Skill biased organizational change? Evidence from a panel of British and French establishments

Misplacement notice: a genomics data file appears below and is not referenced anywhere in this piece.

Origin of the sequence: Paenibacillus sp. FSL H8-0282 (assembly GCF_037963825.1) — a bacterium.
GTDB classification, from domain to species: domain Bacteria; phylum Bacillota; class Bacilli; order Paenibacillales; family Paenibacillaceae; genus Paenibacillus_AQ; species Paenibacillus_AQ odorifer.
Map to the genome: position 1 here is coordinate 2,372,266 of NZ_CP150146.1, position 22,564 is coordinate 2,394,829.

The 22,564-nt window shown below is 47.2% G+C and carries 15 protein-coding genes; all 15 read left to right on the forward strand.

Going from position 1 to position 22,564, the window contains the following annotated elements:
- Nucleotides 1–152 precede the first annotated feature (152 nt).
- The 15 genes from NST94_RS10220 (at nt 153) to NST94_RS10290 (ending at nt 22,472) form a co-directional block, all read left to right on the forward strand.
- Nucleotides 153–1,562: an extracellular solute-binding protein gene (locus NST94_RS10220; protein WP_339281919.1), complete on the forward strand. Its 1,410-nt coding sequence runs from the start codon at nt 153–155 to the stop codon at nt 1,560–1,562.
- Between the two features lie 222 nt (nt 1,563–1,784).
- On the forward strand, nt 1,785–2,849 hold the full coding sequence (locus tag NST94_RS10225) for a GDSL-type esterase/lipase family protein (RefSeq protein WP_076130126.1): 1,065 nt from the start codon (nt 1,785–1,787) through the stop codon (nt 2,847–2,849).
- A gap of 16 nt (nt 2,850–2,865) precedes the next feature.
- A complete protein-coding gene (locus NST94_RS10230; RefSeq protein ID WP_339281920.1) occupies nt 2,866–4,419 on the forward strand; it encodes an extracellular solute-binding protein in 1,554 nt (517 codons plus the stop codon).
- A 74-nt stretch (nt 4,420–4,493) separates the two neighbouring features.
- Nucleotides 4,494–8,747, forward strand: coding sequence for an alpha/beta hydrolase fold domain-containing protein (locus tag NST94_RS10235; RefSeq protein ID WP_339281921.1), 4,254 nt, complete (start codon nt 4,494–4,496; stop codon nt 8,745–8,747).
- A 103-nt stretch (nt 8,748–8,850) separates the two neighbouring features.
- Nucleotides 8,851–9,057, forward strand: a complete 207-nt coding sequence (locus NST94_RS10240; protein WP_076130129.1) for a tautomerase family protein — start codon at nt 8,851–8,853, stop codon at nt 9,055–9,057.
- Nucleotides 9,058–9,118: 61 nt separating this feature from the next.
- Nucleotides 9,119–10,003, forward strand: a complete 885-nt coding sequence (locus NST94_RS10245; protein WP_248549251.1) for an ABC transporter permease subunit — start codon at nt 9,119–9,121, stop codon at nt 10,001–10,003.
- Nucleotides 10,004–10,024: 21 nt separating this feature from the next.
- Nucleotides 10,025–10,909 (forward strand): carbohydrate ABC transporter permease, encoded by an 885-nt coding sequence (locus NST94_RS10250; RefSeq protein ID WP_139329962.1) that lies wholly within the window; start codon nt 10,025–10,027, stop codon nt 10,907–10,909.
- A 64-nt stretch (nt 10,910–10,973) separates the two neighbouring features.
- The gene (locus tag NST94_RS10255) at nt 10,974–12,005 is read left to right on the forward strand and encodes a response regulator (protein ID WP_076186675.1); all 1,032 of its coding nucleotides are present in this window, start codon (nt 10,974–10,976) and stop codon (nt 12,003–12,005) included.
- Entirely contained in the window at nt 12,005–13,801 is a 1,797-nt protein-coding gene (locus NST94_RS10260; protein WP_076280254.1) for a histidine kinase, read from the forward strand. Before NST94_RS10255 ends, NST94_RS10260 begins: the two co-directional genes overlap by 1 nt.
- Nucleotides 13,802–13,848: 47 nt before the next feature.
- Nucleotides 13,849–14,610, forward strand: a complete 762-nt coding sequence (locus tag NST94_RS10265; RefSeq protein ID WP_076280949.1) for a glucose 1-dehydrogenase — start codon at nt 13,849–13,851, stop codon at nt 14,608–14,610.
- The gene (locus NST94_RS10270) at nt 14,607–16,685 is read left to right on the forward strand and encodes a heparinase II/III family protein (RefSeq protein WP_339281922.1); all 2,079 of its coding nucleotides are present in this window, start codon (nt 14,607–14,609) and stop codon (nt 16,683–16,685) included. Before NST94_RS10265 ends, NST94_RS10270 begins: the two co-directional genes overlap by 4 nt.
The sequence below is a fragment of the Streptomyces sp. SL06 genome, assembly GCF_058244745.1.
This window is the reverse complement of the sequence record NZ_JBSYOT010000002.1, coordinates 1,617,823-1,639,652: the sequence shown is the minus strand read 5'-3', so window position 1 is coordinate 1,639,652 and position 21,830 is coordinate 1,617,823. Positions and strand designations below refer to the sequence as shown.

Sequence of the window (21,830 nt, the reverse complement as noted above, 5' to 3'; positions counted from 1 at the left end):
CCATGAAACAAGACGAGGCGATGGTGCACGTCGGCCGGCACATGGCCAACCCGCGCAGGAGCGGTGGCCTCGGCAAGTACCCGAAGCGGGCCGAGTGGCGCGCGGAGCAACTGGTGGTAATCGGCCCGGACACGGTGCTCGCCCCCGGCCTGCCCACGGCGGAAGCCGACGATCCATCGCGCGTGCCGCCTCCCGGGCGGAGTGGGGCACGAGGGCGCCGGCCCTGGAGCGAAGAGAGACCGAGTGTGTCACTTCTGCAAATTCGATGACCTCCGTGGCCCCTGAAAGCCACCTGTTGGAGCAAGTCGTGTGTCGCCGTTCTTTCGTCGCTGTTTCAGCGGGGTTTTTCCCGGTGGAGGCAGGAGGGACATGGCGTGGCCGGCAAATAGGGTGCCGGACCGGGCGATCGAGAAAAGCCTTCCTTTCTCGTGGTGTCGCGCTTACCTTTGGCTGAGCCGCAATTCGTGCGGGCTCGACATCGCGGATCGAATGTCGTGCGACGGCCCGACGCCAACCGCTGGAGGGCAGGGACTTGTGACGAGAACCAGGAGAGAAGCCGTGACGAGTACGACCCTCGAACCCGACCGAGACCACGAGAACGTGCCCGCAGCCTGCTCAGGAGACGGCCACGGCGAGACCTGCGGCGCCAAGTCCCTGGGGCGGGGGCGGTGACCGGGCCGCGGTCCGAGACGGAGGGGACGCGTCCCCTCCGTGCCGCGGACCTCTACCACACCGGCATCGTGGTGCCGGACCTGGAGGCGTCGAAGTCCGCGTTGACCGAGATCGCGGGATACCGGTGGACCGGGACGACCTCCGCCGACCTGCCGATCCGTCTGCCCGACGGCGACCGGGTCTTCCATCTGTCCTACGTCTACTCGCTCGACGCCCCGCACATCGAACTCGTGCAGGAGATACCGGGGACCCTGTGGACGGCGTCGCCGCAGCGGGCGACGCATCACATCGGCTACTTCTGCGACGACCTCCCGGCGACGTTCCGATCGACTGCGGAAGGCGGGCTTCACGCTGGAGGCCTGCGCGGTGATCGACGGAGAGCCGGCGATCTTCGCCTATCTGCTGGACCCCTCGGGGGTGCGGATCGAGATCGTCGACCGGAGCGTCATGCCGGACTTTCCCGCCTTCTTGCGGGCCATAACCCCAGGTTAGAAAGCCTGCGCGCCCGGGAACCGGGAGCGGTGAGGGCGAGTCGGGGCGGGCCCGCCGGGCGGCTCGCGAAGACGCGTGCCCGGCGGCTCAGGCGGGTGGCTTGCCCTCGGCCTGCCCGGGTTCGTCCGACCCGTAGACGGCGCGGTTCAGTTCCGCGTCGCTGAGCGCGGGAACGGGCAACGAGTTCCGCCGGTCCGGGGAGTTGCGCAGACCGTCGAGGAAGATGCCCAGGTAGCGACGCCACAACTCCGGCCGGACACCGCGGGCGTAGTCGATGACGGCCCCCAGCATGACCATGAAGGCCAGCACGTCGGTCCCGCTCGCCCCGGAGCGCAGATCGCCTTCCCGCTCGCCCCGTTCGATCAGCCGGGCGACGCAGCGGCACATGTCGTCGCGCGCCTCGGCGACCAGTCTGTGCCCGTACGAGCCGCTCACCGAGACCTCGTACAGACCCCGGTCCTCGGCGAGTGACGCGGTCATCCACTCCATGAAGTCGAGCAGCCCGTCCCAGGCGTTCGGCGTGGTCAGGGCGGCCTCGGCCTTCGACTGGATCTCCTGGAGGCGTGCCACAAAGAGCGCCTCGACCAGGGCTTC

In this paper we investigate evidence for the "skill bias" of organizational change (OC). These include the decentralization of authority, delayering of managerial functions and increased multi-tasking. We use several sources of panel data on British and French establishments. Three findings emerge: (i) organizational change tends to reduce the demand for unskilled workers in both countries; (ii) OC is retarded by increases in regional skill price differentials (a measure of the relative supply of skill); (iii) OC leads to greater productivity increases in establishments with larger initial skill endowments. We argue that OC, technology and human capital are complementary assets of the modern enterprise. The widespread introduction of new organizational forms may be an important factor in the declining demand for less skilled workers in OECD countries.
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